Students at Michigan universities turn to summer classes
Students at Michigan’s public universities are registering for summer courses online at record rates, marking an unexpected windfall for several schools strapped for cash due to the coronavirus pandemic.
Nine of the 10 institutions that shared data with the Detroit Free Press projected a year-over-year growth in summer enrollment, with two-thirds of these schools anticipating a boost of at least 4% for one or more of their summer periods.
Figures also show 56% of college presidents nationwide forecast an 11% or more enrollment decline for the fall, according to a May survey by the American Council on Education.
Eastern Michigan University Vice President Kevin Kucera said the “robust” interest in summer classes should fuel around $75,000 in extra revenue, relative to last year, despite initial worries that the university would lose nearly $4 million because of an enrollment drop.
At Wayne State University, only about a third of spring/summer credit hours are normally taken online. With nearly all instruction shifting virtually in light of social-distancing guidelines, participation is up nearly 6%.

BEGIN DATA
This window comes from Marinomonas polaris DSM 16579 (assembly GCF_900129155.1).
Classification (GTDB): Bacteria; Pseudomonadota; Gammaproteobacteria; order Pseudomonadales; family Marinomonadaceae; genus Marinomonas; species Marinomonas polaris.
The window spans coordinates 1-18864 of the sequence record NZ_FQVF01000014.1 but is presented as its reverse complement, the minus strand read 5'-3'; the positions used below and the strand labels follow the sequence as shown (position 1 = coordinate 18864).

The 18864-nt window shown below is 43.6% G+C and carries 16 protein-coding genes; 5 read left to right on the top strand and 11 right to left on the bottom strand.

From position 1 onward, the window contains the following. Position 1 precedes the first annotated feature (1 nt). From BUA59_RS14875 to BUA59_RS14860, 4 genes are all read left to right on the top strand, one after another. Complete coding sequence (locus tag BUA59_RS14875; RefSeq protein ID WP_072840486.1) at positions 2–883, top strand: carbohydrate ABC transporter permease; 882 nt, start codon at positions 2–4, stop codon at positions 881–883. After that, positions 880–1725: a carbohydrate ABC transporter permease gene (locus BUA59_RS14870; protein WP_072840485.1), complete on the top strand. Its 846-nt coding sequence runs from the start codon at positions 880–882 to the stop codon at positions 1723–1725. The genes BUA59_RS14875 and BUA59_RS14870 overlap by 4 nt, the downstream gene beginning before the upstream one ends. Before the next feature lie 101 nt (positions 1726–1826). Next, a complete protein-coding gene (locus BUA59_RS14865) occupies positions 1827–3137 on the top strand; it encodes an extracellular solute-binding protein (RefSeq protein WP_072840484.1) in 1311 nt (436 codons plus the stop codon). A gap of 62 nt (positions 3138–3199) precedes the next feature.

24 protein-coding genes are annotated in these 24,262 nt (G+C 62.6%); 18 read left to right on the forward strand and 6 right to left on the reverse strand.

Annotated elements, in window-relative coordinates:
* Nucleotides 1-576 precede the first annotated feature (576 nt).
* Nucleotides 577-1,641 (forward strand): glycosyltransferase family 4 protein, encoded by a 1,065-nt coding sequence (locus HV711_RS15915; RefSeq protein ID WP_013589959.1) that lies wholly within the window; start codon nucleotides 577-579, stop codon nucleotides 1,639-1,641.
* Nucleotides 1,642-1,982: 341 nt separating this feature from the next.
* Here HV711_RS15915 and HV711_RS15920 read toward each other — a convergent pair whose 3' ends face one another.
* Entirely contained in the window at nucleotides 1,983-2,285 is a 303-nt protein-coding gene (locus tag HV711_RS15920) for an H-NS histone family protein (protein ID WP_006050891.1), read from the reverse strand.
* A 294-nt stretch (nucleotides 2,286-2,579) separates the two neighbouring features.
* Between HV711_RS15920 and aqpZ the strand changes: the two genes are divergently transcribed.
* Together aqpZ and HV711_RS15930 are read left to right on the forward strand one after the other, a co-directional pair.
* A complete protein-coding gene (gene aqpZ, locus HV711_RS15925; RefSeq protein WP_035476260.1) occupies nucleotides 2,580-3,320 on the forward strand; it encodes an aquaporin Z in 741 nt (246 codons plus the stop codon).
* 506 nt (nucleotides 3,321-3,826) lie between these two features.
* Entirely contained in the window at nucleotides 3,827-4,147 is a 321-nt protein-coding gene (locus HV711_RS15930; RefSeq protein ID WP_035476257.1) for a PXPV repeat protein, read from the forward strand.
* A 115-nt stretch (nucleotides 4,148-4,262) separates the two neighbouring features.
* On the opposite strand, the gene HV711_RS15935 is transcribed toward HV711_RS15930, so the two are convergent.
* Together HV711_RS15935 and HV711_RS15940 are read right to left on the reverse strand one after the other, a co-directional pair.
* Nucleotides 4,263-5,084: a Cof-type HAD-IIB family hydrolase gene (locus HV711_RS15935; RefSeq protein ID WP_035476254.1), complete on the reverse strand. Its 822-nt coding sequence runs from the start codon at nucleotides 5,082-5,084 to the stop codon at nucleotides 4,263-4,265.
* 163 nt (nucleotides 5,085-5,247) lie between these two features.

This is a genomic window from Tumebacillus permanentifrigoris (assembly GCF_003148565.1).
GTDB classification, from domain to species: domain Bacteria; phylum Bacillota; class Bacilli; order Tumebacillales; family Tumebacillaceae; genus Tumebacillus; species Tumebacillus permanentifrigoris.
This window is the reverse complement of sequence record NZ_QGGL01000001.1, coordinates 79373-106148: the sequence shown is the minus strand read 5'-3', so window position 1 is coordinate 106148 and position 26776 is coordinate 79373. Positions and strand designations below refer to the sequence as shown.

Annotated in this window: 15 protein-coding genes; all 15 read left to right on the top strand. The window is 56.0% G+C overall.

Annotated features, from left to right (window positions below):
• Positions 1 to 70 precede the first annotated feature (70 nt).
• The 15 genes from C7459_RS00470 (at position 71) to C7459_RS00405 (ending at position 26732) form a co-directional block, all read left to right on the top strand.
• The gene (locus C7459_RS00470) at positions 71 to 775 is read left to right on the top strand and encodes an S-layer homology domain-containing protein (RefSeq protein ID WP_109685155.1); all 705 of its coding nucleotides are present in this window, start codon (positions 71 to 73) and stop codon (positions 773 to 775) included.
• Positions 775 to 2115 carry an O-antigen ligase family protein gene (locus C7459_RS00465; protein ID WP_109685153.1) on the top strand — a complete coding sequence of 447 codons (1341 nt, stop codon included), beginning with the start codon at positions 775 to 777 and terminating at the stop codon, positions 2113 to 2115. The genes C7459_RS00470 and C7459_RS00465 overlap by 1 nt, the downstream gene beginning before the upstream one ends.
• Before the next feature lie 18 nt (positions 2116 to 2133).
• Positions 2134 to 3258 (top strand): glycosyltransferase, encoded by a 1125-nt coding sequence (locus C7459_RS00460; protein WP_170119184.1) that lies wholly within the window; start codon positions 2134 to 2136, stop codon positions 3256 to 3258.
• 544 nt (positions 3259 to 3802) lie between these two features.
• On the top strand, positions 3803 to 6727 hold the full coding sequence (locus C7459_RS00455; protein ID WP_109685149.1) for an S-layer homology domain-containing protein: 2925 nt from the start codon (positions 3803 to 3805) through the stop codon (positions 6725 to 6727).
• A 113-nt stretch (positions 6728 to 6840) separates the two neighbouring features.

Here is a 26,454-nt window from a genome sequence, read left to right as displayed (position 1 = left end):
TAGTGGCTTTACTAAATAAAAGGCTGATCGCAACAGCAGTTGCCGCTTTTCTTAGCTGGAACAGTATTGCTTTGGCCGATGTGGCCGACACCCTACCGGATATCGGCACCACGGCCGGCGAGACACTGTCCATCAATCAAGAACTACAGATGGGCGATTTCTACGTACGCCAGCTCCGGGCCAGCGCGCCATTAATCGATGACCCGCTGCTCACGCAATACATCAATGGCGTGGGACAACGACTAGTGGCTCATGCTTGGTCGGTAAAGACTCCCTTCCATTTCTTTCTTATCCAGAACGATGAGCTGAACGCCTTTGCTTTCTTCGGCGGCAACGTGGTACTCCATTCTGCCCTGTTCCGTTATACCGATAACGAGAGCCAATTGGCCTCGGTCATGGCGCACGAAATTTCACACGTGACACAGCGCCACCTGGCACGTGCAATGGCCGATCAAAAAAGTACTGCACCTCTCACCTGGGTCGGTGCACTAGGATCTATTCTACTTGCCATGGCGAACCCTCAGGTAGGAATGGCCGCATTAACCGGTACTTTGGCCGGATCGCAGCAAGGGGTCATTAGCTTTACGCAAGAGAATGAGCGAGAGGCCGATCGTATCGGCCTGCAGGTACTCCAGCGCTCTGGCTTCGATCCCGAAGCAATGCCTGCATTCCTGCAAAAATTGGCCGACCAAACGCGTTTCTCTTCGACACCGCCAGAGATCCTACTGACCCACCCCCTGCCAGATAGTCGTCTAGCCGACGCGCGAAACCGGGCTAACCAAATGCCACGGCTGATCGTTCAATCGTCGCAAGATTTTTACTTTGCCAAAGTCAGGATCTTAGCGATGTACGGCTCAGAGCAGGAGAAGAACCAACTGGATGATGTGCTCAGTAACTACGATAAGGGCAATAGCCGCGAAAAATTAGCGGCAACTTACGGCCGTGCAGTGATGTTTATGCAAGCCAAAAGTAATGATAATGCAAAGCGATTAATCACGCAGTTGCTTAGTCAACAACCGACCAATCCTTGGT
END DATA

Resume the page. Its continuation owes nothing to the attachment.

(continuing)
Not all college programs are burgeoning, however. Michigan State University spokesperson Daniel Olsen said that since the university’s study abroad opportunities were canceled amid the coronavirus travel halt, MSU summer enrollment was down 6.5% from the same time last year. As a result, the university projected a 4% revenue decline.
Michigan Medicine Statistician John Poe, who teaches graduate-oriented summer courses for the Inter-university Consortium for Political and Social Research, said he is “pleasantly surprised” by students’ engagement in the virtual setting.
“People have been very engaged, asking lots of questions,” Poe said. “I think it’s actually going to end up working out pretty well, at least in the context of summer program.”